Industrial commodities drag global markets down
Industrial commodity values have taken a hit thanks to the continued uncertainty surrounding China’s economy, and the possibility of further devaluations of the yuan.
The price of crude oil has been particularly effective, with the cost per barrel dipping to a six-year low in the US.
As a result of this, European and American stock markets have dropped slightly. The FTSE Eurofirst 300 has fallen by 0.5 per cent, and the American Standard & Poor 500 was down seven points on opening to 2084.5.
US dollar remains strong
Overall, WTI oil is down 0.6 per cent to $42.25, which is approaching a low last seen in 2009. Manoeuvring in the Middle East and China’s economic problems mean that these levels are likely to hold, at least for the next few months.
However, the US dollar has remained strong, despite a drop in the New York-based Empire State index, which reached its lowest level since 2009. The dollar index is up by 0.1 at 96.76, which is only just below (by four per cent) the 12-year high observed in March 2014. The continuing rise of the dollar appears to be based on hopes that the Federal Reserve will raise interest rates in the near future, for the first time since the financial crisis hit.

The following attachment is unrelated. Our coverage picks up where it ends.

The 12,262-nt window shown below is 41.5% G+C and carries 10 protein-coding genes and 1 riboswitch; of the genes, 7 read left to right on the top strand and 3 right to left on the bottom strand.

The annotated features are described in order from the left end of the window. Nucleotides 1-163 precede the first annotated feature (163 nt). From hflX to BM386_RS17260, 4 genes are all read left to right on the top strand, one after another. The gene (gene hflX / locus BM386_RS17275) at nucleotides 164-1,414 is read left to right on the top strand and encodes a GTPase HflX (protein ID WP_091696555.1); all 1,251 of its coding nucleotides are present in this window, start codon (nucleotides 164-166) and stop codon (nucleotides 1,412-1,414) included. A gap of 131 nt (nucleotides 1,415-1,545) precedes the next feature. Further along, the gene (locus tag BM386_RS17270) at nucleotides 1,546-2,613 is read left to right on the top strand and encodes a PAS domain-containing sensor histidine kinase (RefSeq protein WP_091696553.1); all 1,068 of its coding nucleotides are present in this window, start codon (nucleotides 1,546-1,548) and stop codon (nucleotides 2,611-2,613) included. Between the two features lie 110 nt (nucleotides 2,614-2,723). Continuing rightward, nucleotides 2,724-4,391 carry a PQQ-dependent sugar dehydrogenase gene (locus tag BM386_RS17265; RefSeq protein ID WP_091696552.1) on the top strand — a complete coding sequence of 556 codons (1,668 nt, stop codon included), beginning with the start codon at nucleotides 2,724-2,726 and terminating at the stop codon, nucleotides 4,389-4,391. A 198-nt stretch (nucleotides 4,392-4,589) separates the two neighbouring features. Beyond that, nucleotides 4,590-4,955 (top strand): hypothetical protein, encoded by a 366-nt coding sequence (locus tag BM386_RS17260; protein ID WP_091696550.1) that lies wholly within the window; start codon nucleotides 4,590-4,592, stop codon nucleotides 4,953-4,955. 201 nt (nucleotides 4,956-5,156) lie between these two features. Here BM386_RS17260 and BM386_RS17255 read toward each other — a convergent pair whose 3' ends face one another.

The US bond yield is now down 3 basis points at 0.70 per cent, which is only slightly short of the four-year high recently recorded.
Markets start to stabilise
Markets around the world are now beginning to stabilise, as the People’s Bank of China has offered public reassurances that a major revaluation of the currency is not a part of its economic plans, and action will be taken if the markets experience turmoil because of this.
No further devaluations of the yuan have occurred since Friday, but three in the space of a single week had made some traders wary of China’s intentions. However, many other Asian currencies remain under significant pressure, due to fears that China may try to start a currency war.